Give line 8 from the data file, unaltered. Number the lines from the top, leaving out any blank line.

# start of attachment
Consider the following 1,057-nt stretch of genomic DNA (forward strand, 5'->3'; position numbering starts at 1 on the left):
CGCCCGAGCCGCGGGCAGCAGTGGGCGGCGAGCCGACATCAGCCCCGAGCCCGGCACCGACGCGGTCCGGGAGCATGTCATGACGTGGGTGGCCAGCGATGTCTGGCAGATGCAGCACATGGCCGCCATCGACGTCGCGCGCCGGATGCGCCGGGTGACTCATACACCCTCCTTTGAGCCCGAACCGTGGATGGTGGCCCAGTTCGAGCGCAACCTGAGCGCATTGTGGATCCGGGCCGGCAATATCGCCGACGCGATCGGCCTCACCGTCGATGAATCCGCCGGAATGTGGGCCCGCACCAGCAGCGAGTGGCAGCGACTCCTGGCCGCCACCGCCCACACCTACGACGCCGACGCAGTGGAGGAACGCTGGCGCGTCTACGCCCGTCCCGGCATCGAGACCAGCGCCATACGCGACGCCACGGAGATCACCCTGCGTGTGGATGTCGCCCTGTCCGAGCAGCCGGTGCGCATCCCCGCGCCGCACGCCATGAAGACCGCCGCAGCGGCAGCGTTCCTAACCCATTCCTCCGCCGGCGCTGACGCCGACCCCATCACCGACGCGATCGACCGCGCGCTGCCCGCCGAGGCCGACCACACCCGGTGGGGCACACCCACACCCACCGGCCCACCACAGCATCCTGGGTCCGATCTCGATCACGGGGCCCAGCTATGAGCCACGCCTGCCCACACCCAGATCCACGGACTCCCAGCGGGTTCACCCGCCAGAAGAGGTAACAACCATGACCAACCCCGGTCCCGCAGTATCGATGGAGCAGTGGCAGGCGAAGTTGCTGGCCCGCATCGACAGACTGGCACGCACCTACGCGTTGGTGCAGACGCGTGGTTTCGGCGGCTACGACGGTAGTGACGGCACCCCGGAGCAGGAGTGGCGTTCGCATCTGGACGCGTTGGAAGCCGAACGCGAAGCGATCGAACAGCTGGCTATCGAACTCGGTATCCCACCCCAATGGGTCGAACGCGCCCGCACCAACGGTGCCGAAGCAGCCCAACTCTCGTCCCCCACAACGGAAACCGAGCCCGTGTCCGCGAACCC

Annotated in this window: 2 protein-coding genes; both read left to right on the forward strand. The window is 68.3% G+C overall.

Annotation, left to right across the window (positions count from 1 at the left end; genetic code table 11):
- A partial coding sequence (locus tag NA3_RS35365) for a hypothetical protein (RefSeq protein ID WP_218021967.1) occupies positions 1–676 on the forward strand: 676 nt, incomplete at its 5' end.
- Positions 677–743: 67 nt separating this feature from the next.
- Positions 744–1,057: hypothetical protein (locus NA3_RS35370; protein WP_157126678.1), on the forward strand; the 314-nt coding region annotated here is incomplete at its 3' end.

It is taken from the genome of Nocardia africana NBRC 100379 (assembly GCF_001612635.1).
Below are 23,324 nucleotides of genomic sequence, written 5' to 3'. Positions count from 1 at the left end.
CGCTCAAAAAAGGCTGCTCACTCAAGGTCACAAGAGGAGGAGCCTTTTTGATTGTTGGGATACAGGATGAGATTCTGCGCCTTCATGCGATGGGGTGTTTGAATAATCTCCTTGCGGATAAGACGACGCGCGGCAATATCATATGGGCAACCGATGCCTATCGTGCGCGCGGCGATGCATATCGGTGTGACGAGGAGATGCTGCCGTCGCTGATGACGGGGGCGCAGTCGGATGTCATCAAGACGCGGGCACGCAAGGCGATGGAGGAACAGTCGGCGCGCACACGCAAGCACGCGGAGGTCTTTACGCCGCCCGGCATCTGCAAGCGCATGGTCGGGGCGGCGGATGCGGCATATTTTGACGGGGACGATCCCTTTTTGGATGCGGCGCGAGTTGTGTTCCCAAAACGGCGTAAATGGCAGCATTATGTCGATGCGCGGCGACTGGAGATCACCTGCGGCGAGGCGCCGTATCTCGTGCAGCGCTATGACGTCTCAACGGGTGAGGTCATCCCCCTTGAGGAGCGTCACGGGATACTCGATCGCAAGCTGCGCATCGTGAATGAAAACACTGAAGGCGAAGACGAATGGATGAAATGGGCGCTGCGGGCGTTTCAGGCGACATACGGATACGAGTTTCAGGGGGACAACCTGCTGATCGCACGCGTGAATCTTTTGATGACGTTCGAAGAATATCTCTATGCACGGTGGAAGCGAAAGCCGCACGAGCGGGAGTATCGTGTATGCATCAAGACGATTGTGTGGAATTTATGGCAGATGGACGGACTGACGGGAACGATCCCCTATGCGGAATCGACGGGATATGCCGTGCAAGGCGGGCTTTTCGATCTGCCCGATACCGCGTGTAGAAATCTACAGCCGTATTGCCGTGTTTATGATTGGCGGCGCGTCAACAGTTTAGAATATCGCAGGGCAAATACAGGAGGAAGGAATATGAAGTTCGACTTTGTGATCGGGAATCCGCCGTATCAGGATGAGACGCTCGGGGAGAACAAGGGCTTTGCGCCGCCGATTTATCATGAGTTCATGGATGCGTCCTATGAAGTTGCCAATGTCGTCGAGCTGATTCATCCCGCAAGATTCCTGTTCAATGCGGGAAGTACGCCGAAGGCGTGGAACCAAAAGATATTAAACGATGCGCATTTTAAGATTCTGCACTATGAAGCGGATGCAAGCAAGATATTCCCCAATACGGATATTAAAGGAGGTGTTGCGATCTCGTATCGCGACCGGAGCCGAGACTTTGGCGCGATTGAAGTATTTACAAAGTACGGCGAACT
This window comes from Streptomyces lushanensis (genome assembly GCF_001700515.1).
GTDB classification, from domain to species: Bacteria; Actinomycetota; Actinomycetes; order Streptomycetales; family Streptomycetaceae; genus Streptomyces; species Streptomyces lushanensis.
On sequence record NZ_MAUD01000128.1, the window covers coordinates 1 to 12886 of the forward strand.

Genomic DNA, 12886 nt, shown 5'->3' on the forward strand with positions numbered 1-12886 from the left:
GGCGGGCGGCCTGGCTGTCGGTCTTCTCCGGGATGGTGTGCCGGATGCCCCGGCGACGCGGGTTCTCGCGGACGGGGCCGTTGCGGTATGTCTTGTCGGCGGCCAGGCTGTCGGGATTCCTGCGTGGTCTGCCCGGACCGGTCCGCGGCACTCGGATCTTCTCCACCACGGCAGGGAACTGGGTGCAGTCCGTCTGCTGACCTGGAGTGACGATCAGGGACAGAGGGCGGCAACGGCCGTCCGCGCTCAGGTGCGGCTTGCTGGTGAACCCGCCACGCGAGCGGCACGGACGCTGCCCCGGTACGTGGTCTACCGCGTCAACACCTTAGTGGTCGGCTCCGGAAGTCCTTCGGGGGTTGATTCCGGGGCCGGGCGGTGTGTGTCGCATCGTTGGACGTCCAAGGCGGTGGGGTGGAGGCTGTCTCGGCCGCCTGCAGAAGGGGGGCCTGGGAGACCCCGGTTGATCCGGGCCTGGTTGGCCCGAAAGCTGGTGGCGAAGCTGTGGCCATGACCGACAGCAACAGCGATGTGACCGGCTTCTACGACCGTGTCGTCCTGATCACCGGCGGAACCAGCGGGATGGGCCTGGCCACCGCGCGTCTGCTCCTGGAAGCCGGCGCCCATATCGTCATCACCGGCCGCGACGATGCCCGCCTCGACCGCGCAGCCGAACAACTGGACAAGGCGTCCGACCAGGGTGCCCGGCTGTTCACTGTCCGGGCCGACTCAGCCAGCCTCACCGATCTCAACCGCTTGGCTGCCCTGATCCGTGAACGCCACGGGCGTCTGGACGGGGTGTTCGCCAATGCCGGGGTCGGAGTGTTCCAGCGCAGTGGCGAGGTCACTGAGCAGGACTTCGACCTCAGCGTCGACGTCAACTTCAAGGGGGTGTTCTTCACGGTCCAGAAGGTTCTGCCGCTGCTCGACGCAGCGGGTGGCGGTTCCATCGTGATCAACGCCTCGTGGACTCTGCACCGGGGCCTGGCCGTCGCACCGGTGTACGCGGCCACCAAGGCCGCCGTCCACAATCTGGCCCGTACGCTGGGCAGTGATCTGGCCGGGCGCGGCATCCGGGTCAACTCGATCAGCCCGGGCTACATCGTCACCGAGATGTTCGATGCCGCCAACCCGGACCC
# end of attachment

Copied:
It is taken from the genome of Nocardia africana NBRC 100379 (assembly GCF_001612635.1).